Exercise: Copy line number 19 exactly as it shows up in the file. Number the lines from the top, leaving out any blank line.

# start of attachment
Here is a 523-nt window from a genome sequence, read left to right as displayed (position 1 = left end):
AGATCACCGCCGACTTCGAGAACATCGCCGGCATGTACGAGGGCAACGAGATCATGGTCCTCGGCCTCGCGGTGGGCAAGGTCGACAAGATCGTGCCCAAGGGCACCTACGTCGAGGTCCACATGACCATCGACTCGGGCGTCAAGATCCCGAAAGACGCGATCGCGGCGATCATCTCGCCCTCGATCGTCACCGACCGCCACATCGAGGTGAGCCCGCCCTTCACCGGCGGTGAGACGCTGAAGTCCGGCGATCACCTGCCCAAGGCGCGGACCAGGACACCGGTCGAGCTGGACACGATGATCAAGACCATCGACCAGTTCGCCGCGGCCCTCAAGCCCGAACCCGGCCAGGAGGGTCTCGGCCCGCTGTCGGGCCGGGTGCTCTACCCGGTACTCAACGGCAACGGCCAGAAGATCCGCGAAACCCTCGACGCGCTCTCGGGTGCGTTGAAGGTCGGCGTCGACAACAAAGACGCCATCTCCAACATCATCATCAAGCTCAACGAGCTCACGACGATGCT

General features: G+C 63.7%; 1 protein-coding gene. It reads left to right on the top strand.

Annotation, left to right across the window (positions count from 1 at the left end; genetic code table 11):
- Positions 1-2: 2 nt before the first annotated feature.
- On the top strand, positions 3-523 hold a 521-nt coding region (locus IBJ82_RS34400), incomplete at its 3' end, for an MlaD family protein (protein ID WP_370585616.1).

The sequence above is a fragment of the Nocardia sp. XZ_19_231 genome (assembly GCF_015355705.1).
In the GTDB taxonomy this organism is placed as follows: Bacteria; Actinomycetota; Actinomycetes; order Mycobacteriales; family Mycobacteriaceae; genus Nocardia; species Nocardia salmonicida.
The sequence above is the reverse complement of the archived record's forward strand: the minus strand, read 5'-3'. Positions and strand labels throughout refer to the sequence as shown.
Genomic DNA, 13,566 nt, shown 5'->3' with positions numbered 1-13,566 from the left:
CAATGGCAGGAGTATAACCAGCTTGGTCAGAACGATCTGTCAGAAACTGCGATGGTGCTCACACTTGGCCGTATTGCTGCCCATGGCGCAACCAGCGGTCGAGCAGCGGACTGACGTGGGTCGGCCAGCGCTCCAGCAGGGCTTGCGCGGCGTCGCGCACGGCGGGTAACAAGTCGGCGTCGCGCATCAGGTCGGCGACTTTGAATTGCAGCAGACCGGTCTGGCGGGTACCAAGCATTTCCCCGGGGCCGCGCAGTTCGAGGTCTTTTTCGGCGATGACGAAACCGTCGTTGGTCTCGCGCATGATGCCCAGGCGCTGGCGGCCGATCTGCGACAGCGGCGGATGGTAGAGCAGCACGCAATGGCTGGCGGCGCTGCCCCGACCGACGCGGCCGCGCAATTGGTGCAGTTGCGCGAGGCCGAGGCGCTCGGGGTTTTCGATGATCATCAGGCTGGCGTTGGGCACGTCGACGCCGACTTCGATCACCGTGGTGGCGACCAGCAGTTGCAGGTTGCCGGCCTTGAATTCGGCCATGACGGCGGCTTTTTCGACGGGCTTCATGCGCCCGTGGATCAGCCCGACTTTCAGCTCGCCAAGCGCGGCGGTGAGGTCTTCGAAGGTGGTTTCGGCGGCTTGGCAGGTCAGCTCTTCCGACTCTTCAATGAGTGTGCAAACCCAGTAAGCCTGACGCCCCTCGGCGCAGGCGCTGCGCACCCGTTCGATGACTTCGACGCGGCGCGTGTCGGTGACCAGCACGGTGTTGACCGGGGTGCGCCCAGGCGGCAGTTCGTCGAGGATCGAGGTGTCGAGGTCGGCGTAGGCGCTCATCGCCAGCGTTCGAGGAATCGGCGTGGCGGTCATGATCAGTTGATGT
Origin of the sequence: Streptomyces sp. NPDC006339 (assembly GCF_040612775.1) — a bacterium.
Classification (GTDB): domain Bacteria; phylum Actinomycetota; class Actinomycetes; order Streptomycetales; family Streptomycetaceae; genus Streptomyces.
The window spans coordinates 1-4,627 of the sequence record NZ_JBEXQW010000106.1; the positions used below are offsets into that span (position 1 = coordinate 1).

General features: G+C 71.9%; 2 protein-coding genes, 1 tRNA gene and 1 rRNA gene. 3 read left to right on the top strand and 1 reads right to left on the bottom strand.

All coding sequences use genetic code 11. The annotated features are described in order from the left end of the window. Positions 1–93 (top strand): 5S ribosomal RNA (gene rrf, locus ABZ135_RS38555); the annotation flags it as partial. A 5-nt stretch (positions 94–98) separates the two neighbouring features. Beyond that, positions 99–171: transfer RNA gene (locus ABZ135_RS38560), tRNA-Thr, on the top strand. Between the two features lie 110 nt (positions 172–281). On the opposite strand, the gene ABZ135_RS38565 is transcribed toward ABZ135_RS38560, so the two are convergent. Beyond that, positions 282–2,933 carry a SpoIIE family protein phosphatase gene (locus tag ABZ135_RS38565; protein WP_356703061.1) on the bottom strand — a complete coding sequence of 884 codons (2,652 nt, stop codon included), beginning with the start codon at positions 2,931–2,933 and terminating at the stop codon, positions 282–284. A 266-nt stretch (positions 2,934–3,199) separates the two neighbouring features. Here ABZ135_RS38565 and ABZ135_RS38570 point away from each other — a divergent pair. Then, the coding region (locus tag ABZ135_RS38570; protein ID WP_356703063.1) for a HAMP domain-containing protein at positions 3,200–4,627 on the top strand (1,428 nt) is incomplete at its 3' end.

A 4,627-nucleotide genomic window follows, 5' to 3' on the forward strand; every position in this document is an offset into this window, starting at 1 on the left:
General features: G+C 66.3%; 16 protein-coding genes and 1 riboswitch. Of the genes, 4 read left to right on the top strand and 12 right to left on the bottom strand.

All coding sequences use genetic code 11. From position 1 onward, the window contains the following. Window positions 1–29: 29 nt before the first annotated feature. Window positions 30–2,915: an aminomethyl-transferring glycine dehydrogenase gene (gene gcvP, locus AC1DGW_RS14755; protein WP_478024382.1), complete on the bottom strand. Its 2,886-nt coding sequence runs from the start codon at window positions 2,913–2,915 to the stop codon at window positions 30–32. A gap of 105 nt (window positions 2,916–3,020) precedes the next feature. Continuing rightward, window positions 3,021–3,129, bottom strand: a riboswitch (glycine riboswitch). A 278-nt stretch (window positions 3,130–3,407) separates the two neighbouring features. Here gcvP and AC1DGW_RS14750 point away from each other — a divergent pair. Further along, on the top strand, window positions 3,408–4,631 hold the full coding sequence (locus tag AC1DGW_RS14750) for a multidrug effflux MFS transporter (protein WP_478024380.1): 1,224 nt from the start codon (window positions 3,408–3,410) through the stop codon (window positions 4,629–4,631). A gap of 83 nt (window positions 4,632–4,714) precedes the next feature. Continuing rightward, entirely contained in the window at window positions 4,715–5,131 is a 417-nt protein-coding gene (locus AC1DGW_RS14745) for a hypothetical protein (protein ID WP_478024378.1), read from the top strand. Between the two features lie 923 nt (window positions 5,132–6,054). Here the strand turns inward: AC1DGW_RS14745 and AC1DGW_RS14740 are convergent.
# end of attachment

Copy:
All coding sequences use genetic code 11. From position 1 onward, the window contains the following. Window positions 1–29: 29 nt before the first annotated feature. Window positions 30–2,915: an aminomethyl-transferring glycine dehydrogenase gene (gene gcvP, locus AC1DGW_RS14755; protein WP_478024382.1), complete on the bottom strand. Its 2,886-nt coding sequence runs from the start codon at window positions 2,913–2,915 to the stop codon at window positions 30–32. A gap of 105 nt (window positions 2,916–3,020) precedes the next feature. Continuing rightward, window positions 3,021–3,129, bottom strand: a riboswitch (glycine riboswitch). A 278-nt stretch (window positions 3,130–3,407) separates the two neighbouring features. Here gcvP and AC1DGW_RS14750 point away from each other — a divergent pair. Further along, on the top strand, window positions 3,408–4,631 hold the full coding sequence (locus tag AC1DGW_RS14750) for a multidrug effflux MFS transporter (protein WP_478024380.1): 1,224 nt from the start codon (window positions 3,408–3,410) through the stop codon (window positions 4,629–4,631). A gap of 83 nt (window positions 4,632–4,714) precedes the next feature. Continuing rightward, entirely contained in the window at window positions 4,715–5,131 is a 417-nt protein-coding gene (locus AC1DGW_RS14745) for a hypothetical protein (protein ID WP_478024378.1), read from the top strand. Between the two features lie 923 nt (window positions 5,132–6,054). Here the strand turns inward: AC1DGW_RS14745 and AC1DGW_RS14740 are convergent.